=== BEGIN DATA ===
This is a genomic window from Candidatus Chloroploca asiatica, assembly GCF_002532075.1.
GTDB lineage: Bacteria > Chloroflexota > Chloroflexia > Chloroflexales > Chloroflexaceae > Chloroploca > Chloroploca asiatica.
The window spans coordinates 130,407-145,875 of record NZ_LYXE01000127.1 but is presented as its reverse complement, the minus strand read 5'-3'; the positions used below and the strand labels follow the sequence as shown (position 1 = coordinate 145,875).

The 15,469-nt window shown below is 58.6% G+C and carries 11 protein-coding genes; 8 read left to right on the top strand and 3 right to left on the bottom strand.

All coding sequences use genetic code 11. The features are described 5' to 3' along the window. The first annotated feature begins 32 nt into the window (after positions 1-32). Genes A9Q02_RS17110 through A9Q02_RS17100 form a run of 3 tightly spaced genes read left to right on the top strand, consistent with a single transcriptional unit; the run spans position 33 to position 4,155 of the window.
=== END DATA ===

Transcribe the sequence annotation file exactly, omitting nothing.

This is a genomic window from Candidatus Chloroploca asiatica, assembly GCF_002532075.1.
GTDB lineage: Bacteria > Chloroflexota > Chloroflexia > Chloroflexales > Chloroflexaceae > Chloroploca > Chloroploca asiatica.
The window spans coordinates 130,407-145,875 of record NZ_LYXE01000127.1 but is presented as its reverse complement, the minus strand read 5'-3'; the positions used below and the strand labels follow the sequence as shown (position 1 = coordinate 145,875).

The 15,469-nt window shown below is 58.6% G+C and carries 11 protein-coding genes; 8 read left to right on the top strand and 3 right to left on the bottom strand.

All coding sequences use genetic code 11. The features are described 5' to 3' along the window. The first annotated feature begins 32 nt into the window (after positions 1-32). Genes A9Q02_RS17110 through A9Q02_RS17100 form a run of 3 tightly spaced genes read left to right on the top strand, consistent with a single transcriptional unit; the run spans position 33 to position 4,155 of the window.